How big is the company’s portfolio of firm orders? Are there any prerequisites for its increase? Is the company looking for other customers, in addition to VEKA?
– As a rule, no firm yearly ship repair contracts are concluded. The search for new customers to place shipbuilding orders is ongoing. European customers, similar to VEKA, are interested in cooperation with us, but, unfortunately, these negotiations are mostly paused because of the pandemic.
How much metal did SMG’s shipyards consume in 2019? What are your plans for 2020?
– About 3,000 tonnes in 2019 and about the same amount is planned for this year.
Whom do you buy materials for you production activities from? Are there any problems with supplies of metal products?
– The main material for shipbuilding and ship repair is flat-rolled metal product. We buy it from Metinvest – these are primarily the products of Ilyich Iron and Steel Works and Azovstal Iron and Steel Works. There are no problems with supplies, and we are satisfied with the cooperation with Metinvest.
Sometimes specialized shipbuilding structural steel profiles are used in shipbuilding in small volumes – either of Ukrainian origin or manufactured abroad. In April, there was a problem with delivery of such steel profiles from Italy due to the limited production output resulting from quarantine. Yet, the plants resumed their operations, we received a truck of those steels profiles, and the problem was resolved. In general, there were no major difficulties with steel supplies during this period.
How do you assess general situation in the Ukrainian shipbuilding and its prospects? What is needed for the revival of Ukrainian shipbuilding, in your opinion?
– General situation is quite complicated. Compared to the beginning of the 1990s, that is the time when the country gained its independence, the volume of shipbuilding reduced dozens of times. Despite the fact that a significant part of shipbuilding capacities has been preserved, to one degree or another, their current loading is very low.
As for the prospects, this is a difficult question, because such industry as shipbuilding, as world practice shows, develops only when supported by the state. The experience of Japan, South Korea and China, the world’s leaders in shipbuilding, shows this. South Korea chose shipbuilding as a locomotive for their economic development at one time. This enabled the country to quickly turn from an agrarian post-war country into a highly developed, industrial one.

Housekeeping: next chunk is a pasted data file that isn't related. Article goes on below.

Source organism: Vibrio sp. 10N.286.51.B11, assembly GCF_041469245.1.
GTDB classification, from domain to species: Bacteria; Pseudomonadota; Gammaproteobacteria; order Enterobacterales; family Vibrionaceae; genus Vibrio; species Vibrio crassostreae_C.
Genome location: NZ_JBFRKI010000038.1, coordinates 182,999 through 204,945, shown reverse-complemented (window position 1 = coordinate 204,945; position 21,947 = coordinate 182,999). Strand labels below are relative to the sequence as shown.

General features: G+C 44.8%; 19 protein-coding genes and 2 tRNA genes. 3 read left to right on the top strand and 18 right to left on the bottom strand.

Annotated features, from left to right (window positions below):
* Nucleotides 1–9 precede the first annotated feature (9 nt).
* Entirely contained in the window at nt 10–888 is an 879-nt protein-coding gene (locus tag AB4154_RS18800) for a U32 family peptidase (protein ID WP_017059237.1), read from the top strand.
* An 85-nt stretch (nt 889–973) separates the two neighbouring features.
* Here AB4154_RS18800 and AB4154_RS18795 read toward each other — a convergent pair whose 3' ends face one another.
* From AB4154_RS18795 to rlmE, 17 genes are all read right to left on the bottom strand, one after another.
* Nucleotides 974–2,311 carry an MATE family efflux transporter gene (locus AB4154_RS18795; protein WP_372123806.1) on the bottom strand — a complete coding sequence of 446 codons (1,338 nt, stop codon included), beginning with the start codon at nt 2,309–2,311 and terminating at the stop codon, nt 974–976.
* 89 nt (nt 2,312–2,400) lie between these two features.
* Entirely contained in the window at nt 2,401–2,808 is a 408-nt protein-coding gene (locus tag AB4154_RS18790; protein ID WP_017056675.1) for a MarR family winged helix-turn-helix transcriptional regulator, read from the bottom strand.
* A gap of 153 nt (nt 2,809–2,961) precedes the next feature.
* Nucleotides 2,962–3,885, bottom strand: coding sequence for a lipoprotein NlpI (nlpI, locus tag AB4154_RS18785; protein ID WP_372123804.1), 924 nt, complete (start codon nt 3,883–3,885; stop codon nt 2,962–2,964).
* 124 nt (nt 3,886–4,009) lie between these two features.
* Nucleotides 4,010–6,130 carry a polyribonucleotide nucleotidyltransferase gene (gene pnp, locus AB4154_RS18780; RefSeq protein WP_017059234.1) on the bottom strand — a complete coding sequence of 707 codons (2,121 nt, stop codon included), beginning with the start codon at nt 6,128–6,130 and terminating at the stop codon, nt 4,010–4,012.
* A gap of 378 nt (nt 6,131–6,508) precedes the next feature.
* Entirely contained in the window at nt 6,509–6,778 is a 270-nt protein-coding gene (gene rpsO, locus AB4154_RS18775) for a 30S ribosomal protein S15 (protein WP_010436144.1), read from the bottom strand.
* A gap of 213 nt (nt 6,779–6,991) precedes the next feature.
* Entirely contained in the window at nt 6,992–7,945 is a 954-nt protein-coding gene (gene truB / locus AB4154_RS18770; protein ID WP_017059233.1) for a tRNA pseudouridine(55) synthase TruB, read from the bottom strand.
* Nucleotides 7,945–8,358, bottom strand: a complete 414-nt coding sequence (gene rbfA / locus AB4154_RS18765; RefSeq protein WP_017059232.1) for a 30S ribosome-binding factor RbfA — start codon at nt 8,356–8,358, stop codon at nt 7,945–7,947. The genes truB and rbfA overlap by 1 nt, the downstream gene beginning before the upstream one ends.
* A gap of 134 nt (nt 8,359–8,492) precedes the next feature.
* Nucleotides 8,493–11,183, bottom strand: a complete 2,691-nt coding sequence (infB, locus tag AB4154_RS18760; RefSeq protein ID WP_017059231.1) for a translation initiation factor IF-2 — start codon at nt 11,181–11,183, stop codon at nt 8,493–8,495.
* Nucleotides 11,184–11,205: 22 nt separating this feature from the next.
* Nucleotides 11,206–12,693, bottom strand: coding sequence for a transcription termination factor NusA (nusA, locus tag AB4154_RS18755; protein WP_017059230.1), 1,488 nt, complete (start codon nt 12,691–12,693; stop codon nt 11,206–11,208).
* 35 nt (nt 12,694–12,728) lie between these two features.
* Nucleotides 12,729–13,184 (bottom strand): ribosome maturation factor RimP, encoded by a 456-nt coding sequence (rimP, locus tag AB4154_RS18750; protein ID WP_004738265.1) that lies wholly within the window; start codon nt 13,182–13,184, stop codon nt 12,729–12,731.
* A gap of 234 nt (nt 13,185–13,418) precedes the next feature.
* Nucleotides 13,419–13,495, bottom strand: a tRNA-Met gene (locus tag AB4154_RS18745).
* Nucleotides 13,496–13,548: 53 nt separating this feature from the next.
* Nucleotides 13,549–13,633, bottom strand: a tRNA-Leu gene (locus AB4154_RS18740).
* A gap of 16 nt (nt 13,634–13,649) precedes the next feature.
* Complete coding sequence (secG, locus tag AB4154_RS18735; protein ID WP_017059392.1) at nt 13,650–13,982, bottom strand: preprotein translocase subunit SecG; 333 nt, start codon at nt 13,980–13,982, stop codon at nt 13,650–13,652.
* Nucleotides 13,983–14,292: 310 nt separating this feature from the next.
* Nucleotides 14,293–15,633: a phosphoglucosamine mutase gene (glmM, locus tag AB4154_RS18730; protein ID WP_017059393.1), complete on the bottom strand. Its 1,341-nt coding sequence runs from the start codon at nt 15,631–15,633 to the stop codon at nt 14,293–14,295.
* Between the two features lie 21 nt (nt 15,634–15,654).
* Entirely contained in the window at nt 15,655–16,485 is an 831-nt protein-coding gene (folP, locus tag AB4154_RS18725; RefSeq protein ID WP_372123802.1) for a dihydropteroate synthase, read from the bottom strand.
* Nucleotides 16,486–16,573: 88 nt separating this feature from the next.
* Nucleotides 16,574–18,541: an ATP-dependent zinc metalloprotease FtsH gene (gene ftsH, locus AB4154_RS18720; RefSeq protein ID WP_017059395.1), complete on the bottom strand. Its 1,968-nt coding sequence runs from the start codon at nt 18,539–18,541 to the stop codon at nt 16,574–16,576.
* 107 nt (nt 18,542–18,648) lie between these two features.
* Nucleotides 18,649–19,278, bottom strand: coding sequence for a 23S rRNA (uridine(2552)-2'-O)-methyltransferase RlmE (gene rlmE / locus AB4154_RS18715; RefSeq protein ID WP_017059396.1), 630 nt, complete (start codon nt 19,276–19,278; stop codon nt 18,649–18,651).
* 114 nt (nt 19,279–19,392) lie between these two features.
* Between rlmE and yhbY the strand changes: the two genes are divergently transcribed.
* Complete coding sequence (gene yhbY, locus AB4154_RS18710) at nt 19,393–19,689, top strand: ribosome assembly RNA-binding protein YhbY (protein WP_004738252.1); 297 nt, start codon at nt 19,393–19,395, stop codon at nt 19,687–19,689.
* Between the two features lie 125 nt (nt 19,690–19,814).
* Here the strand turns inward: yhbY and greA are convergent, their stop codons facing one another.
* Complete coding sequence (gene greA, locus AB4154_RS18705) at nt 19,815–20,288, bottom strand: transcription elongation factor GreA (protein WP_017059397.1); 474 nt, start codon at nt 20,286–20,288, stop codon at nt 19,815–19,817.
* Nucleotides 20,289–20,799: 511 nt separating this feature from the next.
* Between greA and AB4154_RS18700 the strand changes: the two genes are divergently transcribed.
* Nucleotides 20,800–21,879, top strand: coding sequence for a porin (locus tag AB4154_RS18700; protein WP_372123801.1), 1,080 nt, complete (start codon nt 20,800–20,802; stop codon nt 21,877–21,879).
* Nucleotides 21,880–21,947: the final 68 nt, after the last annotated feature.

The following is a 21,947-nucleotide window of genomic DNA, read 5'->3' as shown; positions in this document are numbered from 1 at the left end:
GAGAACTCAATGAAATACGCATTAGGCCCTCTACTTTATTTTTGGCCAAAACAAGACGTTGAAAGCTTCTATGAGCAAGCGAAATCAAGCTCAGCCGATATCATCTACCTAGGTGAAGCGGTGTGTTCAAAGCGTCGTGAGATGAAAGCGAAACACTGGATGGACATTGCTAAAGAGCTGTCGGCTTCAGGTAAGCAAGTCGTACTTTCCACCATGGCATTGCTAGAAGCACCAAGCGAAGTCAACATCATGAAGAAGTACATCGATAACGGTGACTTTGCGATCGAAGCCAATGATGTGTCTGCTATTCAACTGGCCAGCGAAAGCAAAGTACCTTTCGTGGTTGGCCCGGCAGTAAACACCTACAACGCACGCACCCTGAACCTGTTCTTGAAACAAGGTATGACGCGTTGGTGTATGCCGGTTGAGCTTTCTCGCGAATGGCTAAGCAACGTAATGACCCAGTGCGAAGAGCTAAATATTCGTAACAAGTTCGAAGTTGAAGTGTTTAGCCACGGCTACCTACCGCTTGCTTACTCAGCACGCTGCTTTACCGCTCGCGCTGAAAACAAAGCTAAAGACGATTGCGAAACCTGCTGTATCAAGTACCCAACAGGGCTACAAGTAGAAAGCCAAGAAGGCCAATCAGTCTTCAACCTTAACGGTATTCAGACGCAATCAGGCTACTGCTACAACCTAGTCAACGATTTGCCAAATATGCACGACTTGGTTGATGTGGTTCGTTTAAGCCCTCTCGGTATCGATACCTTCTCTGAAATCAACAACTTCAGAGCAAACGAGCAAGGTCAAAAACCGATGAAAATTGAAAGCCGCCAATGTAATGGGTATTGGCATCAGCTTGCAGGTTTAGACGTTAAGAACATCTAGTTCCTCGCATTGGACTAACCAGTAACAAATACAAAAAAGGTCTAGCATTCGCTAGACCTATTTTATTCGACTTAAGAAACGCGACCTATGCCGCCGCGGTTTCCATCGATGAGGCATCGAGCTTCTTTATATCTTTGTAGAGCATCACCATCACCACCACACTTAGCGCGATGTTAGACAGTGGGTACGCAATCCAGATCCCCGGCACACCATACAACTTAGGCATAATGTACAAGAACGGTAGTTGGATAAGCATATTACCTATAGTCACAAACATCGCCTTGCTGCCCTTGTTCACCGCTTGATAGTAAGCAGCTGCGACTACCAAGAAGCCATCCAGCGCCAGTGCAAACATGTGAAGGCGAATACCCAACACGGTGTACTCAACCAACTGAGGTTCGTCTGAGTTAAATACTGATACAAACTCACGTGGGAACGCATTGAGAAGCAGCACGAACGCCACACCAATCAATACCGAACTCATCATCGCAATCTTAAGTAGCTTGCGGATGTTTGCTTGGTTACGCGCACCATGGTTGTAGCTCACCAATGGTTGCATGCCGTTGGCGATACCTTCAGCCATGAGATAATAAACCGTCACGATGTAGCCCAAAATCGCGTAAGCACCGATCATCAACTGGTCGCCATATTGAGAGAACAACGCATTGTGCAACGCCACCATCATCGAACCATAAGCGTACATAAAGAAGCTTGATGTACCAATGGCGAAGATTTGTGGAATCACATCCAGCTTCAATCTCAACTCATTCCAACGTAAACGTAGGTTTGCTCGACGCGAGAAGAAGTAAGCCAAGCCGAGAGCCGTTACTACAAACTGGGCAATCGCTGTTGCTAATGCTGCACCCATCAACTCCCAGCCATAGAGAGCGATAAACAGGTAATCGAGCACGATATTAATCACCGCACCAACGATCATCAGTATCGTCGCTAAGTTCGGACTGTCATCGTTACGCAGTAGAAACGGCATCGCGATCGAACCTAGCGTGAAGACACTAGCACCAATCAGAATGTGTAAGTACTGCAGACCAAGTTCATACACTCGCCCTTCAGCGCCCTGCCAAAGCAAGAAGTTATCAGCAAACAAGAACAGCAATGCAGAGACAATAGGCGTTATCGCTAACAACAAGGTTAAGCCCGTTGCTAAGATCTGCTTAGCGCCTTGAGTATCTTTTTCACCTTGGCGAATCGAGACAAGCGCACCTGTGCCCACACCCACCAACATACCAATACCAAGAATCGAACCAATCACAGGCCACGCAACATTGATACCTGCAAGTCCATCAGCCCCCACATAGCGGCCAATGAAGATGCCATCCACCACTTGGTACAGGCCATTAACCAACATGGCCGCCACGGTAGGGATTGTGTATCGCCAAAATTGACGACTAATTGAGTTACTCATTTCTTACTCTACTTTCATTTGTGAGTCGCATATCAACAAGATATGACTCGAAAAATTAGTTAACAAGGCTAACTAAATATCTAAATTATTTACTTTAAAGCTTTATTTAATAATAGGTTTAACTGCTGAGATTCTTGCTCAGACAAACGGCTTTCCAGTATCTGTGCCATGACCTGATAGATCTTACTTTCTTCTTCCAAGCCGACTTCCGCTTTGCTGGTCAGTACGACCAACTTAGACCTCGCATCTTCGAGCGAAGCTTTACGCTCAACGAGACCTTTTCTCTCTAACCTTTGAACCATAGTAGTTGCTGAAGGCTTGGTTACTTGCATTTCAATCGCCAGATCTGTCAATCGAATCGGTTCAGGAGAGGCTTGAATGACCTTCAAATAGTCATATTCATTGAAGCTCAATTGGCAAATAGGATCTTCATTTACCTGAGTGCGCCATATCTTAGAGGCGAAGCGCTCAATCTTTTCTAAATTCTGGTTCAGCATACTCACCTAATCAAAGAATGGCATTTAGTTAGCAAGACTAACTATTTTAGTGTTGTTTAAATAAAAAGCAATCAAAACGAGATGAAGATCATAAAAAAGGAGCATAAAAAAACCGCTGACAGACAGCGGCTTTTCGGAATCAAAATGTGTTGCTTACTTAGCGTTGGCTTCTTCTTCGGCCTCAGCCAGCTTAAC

What would you advise the state? Do you have any wishes?
– The key question for shipbuilding is access to credit resources at an adequate servicing cost. As a rule, a shipyard builds a ship for its own money, and payment is made when it is finished and handed over to the customer. Given the fact that the ship construction period is one or two years, a shipbuilding company is in dire need of working capital during this period. In order to build even a small river-sea class ship worth € 10-15 million, a company needs to have a sufficient margin of financial strength.
There are also a number of questions regarding taxation regimes. In particular, the question on land tax or payment for rent of land. Shipbuilding companies are located on a fairly large area. Internationally, preferential land tax rates are applied for such assets. Often, they are completely exempt from this kind of fiscal burden.
By the way, over the past 15 years, Turkey and Russia became leaders of shipbuilding in our region, and this is particularly due to the fact that companies in the industry were given access to governmental credit resources, leasing programs, and preferential taxation. Turkey increased its production output 5- or 6-fold, and created thousands of new jobs.
How do you assess the prospects for increase in domestic demand for shipbuilding? Are you considering options of building ships for domestic customers?
– We are ready to build ships, including shipbuilding for internal customers. However, if we talk about shipbuilding, then we need to clearly understand what an internal/domestic customer is. Indeed, very often an investor or a ship owner from Ukraine register their ships under foreign flags. This gives certain benefits in terms of taxation and purchase of fuel. The earlier mentioned Russians understood this and created a special international registry, which allows Russian ships to have the same benefits as foreign ones. Unfortunately, this is not the case in Ukraine.
Nevertheless, do you have Ukrainian customers?
– For shipbuilding – no, we do not; for ship repairs – we do have some. We built the last new ship for a Ukrainian customer in 2016. The state has not yet created conditions for the development of the domestic river transport. And although the next attempt to legislatively resolve this issue looks quite optimistic (the adoption of draft law No. 1182-1-d “On Inland Water Transport” by the Verkhovna Rada on 24 April, in the first reading – editor’s note), the fact remains that current traffic volumes along the Dnieper river are of minimal scope.